38 weeks ago @ http://www.conservativ... - As the Treasury digs i... · 3 replies · +1 points

There is a world of difference between possessing a smartphone and being willing (and able) to put an intrusive app onto it. I do have a smartphone, but it is a fairly "low spec" one and from experience know that most apps are written by people for whom having a top-of-the-range phone is essential for "street cred" purposes and tend to assume that the users of the app will be similarly equipped. That is apart from the risk of being effectively imprisoned if I should happen to have walked past someone who it turned out had been infected until such time that the Government (which had up to that point been trying to suppress testing to keep the figures down) finally got around to testing me.

The rest of your post seems to confuse correlation and causation. I wouldn't doubt that "pubs, bars, restaurants and cafes as making up 14.5% of all common locations where infected people had been", I dare say that a lot of them had watched the news on television and ate carrots too. What you need to show is that infected people are selectively more likely to have been at these places.

Incidentally, neither education nor leisure & travel occupations are particularly high in the ONS statistics for COVID mortality by occupation (of people aged 20-64). https://www.ons.gov.uk/peoplepopulationandcommuni...

38 weeks ago @ http://www.conservativ... - As the Treasury digs i... · 5 replies · +1 points

To what extent is that a consequence of the fact that people in restaurants would be much more likely than the general population to have an app on their phone? Some pubs and restaurants insisted on the app (although its use was not in fact compulsory).

38 weeks ago @ http://www.conservativ... - As the Treasury digs i... · 1 reply · +1 points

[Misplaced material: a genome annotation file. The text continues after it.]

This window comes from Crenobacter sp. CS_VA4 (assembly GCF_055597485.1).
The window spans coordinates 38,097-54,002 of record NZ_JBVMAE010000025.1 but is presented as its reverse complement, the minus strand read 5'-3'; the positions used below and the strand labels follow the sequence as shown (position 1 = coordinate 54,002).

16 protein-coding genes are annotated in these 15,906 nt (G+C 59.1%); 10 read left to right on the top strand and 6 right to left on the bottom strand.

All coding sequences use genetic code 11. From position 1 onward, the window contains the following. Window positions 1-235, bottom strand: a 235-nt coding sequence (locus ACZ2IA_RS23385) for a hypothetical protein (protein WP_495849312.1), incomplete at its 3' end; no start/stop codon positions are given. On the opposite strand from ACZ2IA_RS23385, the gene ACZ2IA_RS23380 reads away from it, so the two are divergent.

Frankly, I doubt if eating in restaurants would contribute much in itself to spread of infection, though if (as is likely) it caused more people to travel outside their own area, there may have been some tendency to spread infection.

What interests me more is how much this thing cost and who is ultimately picking up the bill?

39 weeks ago @ http://www.conservativ... - Brandon Lewis: I am no... · 1 reply · +1 points

The Anglo-Irish Treaty, agreed by both sides provided in Article XII for a Boundary Commission. The Irish Government's representative Eoin MacNeill withdrew from the Commission, but nevertheless voted in favour of the final settlement. In the end the report of the Commission was suppressed by both Governments which then agreed that the border would remain where it was (at the historical boundary of the counties) and in return the British Government did not demand the share of the UK national debt that was to have been paid under the Treaty.

39 weeks ago @ http://www.conservativ... - Brandon Lewis: I am no... · 0 replies · +1 points

The Anglo-Irish Treaty, agreed by both sides https://treaties.un.org/doc/Publication/UNTS/LON/...
in Article XII allowed the Parliament of Northern Ireland to secede from the jurisdiction of the Irish Free State. If the British did the "carving" it was under procedures agreed by Arthur Griffith and Michael Collins.